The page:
Depression was a strong predictor of a nurse’s tendency to make mistakes, with a higher 26-71% error rate in this group. Nursing must radically change away from crisis response and toward mental health promotion and prevention. Workers’ psychological well-being on the job is now recognized by the World Health Organization as an “occupational phenomenon.” The symptoms of burnout include despair, anxiety, dangerous drug use, weariness, and workplace incivility.
At its most severe, the absence of system-level planning to safeguard nurses against COVID-19 and the associated secondary mental health impacts has resulted in suicides among nurses and physicians. A preventative strategy is vital to improving nurses’ health, improving patient outcomes, and reducing healthcare costs.
Mental health concerns may be alleviated with the help of a variety of self-care practices. Talk to someone you can rely on, such as a close friend, family member, or coworker, and take care of your physical well-being. Stay away from drugs, kava, alcohol, and cigarettes to deal with your emotions. If you’re having trouble coping with the stress, talk to your doctor or therapist about obtaining assistance.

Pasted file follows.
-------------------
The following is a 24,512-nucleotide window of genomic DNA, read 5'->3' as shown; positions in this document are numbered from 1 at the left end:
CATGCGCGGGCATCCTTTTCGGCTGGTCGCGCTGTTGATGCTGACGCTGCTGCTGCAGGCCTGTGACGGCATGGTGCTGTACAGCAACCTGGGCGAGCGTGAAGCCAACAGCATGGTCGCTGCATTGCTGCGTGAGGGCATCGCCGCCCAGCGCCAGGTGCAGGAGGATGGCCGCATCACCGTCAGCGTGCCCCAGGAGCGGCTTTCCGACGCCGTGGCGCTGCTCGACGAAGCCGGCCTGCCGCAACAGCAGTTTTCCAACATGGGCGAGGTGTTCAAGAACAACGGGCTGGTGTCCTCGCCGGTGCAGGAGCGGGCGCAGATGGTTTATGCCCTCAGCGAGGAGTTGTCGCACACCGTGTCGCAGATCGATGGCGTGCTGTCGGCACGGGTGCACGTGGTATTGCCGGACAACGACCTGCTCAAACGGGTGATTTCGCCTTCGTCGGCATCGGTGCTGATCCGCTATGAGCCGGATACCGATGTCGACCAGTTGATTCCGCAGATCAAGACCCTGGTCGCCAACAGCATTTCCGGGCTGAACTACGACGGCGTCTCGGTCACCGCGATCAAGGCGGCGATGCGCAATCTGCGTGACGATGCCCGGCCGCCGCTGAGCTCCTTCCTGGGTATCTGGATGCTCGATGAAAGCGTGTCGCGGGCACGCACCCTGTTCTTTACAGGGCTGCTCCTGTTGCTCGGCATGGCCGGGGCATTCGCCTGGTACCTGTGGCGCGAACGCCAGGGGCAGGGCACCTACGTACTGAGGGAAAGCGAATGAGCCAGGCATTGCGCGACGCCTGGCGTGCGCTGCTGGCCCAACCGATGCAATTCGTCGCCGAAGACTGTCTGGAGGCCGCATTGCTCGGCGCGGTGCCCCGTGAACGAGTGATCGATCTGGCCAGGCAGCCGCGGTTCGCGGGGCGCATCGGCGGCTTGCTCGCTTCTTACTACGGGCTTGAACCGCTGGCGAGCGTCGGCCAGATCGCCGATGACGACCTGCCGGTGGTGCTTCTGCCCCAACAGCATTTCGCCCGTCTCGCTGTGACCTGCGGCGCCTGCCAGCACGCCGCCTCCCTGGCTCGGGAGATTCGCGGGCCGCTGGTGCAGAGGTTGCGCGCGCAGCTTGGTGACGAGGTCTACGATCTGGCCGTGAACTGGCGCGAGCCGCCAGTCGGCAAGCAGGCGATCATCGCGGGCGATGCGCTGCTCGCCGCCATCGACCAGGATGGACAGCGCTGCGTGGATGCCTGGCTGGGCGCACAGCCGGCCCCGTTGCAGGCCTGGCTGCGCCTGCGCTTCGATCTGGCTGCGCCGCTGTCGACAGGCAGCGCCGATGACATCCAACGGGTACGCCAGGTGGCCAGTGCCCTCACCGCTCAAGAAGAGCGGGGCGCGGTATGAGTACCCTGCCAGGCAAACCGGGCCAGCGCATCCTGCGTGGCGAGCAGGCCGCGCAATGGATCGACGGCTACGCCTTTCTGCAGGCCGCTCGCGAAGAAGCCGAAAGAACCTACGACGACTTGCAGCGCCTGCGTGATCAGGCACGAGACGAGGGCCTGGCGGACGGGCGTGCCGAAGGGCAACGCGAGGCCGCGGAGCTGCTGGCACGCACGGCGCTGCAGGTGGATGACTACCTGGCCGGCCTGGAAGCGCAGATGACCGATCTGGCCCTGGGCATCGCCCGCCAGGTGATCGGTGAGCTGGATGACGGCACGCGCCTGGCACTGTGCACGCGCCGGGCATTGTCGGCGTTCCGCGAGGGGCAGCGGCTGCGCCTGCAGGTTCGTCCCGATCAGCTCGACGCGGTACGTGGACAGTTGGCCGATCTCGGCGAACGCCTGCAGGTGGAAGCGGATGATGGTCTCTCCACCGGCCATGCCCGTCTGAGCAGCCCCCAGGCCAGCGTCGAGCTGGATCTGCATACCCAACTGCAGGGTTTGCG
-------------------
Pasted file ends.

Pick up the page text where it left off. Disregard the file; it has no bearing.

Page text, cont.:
Practical strategies for helping with the mental health of nursing staff
A study of 636 nurses and student nurses who responded to the COVID-19 pandemic gives insight into the mental and emotional repercussions of being on the frontlines. Only a small number of strategies have been deployed to address the mental health needs of physicians, and these strategies have not been well-reviewed. Stepped-care mental health response will better deploy resources and therapy to assist health care professionals in the pandemic and after the pandemic.
The average cost of replacing a bedside RN is $40,038, resulting in a healthcare facility’s yearly loss of $3.6 million to $6.5 million. Little study has been done on crisis leadership in nursing to help with this. It is expected that managers will witness their staff dealing with anxiety, sadness, burnout, trauma, and PTSD in the months and years ahead.
Despite the longstanding stigma, mental health issues are becoming more normalized because of the pandemic. When a manager is upfront and honest about their difficulties with mental health, workers are more likely to be open to them. There’s a warmness, realness, and accessibility that organically appears when managers open up about their struggles, mental or otherwise.